Are you looking to get into surfing this year? Perhaps you’ve watched a few movies, classics like Point Break or Blue Crush, and thought that looks fun and something I can see myself doing. Well, as a surfer since my childhood, I can tell you it’s every bit of fun as it looks but believe me, you’re going to have a long learning curve, and it takes many years to get to a reasonable surfing level. But that shouldn’t discourage you. More and more people are taking up surfing these days, which is evident by busier lineups in the water.
Finding the right surfboard
Getting the right beginner surfboard for your level is crucial to your development as a surfer. Most beginners often start off with a ‘foamie’ – this is a board with a protective foam covering the fibreglass front of the board. This makes it slightly less dangerous for yourself and others in the water.
Once you develop your surfing skill and experience, you’ll be able to transition to something like a mid-length surfboard, like this eco surfboard. If you’re hitting the water for the first time, you’d probably do well to enrol at a surf school. They will have plenty of beginner surfboards, such as cheap foam boards such as Softech, Wavestorm etc. and good length of 8 to 9ft+, which are great for learning.
Once you’ve progressed through the beginner stage, you’ll be looking at perhaps getting your own board. The next logical progression for your board would be a longboard, which is typically 9ft+, but I’d think carefully about this decision. That’s a lot of foam and fibreglass to have under your feet, and if you’re not confident about your skill, you could easily be posing a danger to other surfers when you wipe out.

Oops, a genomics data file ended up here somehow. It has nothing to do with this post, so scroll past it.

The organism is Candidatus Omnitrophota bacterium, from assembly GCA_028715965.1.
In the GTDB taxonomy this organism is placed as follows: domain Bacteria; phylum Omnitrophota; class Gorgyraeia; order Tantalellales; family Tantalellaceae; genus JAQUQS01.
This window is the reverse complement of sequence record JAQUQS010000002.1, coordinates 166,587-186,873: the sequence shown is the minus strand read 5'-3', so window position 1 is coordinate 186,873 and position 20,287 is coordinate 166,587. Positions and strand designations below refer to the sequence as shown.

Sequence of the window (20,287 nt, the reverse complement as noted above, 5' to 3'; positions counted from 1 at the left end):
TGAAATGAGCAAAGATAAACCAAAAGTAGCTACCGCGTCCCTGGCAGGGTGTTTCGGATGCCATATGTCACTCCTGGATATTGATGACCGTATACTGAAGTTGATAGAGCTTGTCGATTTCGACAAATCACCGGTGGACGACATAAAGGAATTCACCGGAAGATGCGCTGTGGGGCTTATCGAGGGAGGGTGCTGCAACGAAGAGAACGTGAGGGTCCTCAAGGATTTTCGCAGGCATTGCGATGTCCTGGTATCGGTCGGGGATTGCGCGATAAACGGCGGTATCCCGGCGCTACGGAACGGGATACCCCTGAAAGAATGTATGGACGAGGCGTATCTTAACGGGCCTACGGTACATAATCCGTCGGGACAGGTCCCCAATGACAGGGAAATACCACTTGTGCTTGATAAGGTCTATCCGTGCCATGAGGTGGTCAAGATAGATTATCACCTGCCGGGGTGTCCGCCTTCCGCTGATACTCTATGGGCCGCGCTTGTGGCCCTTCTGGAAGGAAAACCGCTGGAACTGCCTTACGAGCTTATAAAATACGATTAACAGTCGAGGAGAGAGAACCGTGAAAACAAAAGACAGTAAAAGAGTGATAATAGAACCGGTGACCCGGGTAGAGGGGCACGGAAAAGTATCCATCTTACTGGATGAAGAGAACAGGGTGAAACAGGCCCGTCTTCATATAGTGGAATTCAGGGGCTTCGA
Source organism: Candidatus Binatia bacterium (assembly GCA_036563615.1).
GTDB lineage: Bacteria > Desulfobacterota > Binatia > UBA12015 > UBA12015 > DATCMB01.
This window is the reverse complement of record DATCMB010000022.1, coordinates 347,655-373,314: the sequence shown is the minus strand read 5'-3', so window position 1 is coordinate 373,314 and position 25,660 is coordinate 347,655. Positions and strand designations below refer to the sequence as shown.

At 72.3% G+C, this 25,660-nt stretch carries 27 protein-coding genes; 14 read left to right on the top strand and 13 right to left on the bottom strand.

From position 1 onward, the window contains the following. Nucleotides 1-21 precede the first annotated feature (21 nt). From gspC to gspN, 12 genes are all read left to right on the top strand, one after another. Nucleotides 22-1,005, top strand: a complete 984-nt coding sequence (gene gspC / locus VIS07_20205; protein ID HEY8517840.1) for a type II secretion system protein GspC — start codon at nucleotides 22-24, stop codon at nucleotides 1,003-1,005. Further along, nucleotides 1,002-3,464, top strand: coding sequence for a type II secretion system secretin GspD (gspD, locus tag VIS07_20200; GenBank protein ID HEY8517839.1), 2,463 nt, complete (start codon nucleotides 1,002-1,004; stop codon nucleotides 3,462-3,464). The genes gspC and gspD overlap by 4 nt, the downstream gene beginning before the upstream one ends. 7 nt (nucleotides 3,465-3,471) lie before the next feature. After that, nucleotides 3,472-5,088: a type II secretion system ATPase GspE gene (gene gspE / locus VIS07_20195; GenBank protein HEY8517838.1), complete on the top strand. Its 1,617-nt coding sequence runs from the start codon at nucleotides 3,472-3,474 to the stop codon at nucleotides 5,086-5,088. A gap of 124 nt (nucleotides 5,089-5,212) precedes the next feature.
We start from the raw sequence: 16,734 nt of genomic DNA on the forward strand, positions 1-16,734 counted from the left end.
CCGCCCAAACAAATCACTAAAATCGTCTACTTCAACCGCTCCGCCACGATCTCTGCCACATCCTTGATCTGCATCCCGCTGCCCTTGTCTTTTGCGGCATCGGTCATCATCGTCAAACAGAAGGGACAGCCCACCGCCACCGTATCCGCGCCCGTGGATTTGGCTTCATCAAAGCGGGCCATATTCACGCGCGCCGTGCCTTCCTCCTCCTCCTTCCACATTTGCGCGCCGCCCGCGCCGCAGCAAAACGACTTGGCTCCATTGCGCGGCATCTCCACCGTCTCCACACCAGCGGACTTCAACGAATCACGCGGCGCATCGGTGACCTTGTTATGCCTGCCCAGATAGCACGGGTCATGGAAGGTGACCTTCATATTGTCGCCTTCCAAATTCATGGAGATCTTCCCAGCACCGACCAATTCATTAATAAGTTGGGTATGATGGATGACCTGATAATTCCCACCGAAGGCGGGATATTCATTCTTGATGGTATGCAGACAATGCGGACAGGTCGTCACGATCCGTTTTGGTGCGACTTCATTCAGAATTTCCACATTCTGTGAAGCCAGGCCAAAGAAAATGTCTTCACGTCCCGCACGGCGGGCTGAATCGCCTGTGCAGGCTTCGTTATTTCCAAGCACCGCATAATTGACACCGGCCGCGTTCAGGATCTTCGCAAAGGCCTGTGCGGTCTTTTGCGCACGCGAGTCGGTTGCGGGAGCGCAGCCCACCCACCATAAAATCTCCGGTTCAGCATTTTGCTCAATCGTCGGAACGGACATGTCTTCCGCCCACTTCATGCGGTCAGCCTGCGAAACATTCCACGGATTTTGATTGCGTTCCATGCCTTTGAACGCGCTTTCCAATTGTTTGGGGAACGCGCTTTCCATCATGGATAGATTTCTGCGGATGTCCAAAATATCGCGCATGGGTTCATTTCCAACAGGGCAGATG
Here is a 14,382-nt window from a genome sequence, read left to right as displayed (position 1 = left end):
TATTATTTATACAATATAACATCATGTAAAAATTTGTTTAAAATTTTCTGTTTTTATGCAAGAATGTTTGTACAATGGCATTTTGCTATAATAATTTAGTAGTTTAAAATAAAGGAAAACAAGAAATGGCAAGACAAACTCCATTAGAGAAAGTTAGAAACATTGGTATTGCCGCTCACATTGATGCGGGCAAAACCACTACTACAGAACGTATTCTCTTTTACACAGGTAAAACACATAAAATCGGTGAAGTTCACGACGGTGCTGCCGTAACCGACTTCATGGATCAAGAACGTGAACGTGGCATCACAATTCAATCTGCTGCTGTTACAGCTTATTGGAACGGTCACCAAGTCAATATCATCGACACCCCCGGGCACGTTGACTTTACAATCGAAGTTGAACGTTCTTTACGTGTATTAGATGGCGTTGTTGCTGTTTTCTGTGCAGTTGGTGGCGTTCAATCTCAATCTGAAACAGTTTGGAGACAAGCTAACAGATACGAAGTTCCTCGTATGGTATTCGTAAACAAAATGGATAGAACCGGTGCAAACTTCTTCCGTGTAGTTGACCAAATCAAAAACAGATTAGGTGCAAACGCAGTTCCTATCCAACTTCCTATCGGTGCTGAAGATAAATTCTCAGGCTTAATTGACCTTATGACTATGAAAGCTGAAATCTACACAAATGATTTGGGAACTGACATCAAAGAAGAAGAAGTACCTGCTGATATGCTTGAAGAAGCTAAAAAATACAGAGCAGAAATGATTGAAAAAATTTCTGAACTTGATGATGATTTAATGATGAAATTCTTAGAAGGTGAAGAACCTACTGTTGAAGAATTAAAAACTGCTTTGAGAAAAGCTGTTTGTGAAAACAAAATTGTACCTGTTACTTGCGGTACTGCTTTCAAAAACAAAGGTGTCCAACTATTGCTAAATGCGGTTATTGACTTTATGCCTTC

If you think you might prefer a shortboard at some stage when your skill improves, then a good board to go for would be a fish surfboard. Typically a fish has lots of volume in it, making it good for buoyancy and easy to paddle. A fish is so-called because it has a fish-shaped tail to the board, allowing you to build up speed and plane through the water quickly.
If, however, you want to just take it easy and cruise on a surfboard, then a longboard will be the way to go. These days you can also buy hybrid surfboards in between a shortboard and a longboard, as previously mentioned, such as a mid-length surfboard. These boards are very on-trend at the moment, and most of the major brands, as well as custom shapes, will have a mid-length surfboard model.
There are two main types of surfboard manufacture in mass-market production. The first one is made from PU foam and can be glassed using bio-resins, or normal resins are probably the most common type of surfboard in the mass market. The second one is made from epoxy foam and must be glassed using epoxy resins.
The latter is more toxic for the shapers and glassers to work with, hence the need for proper protective equipment when working with these materials. Epoxy is usually more expensive to repair should you ding or damage your surfboard, so that’s something to bear in mind.
Finally, make sure to do plenty of research before you buy your surfboard. What have other people said about the board, how is the performance, what does your local surf shop recommends for your skill and experience and speaking to other surfers and your local shaper can also help inform your final decision. Just remember to have fun, remember the best surfer out there is the one having the most fun!